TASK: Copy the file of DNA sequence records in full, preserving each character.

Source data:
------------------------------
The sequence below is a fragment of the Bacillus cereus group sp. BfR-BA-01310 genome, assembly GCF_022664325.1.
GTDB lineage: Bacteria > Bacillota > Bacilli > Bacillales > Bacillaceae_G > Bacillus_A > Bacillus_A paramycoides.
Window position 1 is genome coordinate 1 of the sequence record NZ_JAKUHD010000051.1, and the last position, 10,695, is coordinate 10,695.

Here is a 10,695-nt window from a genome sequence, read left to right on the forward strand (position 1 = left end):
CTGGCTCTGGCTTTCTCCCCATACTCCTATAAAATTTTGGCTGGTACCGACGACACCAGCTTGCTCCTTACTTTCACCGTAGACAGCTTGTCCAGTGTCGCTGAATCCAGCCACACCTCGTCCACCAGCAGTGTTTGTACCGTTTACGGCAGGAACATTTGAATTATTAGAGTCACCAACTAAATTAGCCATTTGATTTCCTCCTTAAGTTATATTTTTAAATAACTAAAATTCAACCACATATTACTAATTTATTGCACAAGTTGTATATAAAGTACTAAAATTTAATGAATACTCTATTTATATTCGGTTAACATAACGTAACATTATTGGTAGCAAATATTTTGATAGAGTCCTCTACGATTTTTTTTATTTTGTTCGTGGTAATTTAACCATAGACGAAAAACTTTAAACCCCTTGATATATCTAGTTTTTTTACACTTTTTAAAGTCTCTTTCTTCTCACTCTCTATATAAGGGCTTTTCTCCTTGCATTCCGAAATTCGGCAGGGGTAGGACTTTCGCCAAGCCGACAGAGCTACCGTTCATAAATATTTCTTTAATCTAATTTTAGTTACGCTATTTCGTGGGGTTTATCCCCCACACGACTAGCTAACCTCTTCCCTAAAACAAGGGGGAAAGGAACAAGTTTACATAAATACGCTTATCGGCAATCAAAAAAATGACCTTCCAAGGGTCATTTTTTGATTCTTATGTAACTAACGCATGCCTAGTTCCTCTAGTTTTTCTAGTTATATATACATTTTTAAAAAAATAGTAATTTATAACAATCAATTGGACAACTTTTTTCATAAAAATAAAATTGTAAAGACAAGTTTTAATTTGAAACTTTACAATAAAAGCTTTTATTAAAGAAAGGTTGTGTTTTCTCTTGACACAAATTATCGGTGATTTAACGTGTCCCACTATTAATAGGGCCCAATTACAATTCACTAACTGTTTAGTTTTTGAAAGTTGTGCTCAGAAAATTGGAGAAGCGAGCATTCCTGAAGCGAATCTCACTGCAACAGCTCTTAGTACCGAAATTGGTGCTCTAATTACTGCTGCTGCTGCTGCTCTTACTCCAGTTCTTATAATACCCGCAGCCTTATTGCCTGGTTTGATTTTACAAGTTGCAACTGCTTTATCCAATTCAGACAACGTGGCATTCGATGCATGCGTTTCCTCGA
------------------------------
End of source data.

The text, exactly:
The sequence below is a fragment of the Bacillus cereus group sp. BfR-BA-01310 genome, assembly GCF_022664325.1.
GTDB lineage: Bacteria > Bacillota > Bacilli > Bacillales > Bacillaceae_G > Bacillus_A > Bacillus_A paramycoides.
Window position 1 is genome coordinate 1 of the sequence record NZ_JAKUHD010000051.1, and the last position, 10,695, is coordinate 10,695.

Here is a 10,695-nt window from a genome sequence, read left to right on the forward strand (position 1 = left end):
CTGGCTCTGGCTTTCTCCCCATACTCCTATAAAATTTTGGCTGGTACCGACGACACCAGCTTGCTCCTTACTTTCACCGTAGACAGCTTGTCCAGTGTCGCTGAATCCAGCCACACCTCGTCCACCAGCAGTGTTTGTACCGTTTACGGCAGGAACATTTGAATTATTAGAGTCACCAACTAAATTAGCCATTTGATTTCCTCCTTAAGTTATATTTTTAAATAACTAAAATTCAACCACATATTACTAATTTATTGCACAAGTTGTATATAAAGTACTAAAATTTAATGAATACTCTATTTATATTCGGTTAACATAACGTAACATTATTGGTAGCAAATATTTTGATAGAGTCCTCTACGATTTTTTTTATTTTGTTCGTGGTAATTTAACCATAGACGAAAAACTTTAAACCCCTTGATATATCTAGTTTTTTTACACTTTTTAAAGTCTCTTTCTTCTCACTCTCTATATAAGGGCTTTTCTCCTTGCATTCCGAAATTCGGCAGGGGTAGGACTTTCGCCAAGCCGACAGAGCTACCGTTCATAAATATTTCTTTAATCTAATTTTAGTTACGCTATTTCGTGGGGTTTATCCCCCACACGACTAGCTAACCTCTTCCCTAAAACAAGGGGGAAAGGAACAAGTTTACATAAATACGCTTATCGGCAATCAAAAAAATGACCTTCCAAGGGTCATTTTTTGATTCTTATGTAACTAACGCATGCCTAGTTCCTCTAGTTTTTCTAGTTATATATACATTTTTAAAAAAATAGTAATTTATAACAATCAATTGGACAACTTTTTTCATAAAAATAAAATTGTAAAGACAAGTTTTAATTTGAAACTTTACAATAAAAGCTTTTATTAAAGAAAGGTTGTGTTTTCTCTTGACACAAATTATCGGTGATTTAACGTGTCCCACTATTAATAGGGCCCAATTACAATTCACTAACTGTTTAGTTTTTGAAAGTTGTGCTCAGAAAATTGGAGAAGCGAGCATTCCTGAAGCGAATCTCACTGCAACAGCTCTTAGTACCGAAATTGGTGCTCTAATTACTGCTGCTGCTGCTGCTCTTACTCCAGTTCTTATAATACCCGCAGCCTTATTGCCTGGTTTGATTTTACAAGTTGCAACTGCTTTATCCAATTCAGACAACGTGGCATTCGATGCATGCGTTTCCTCGA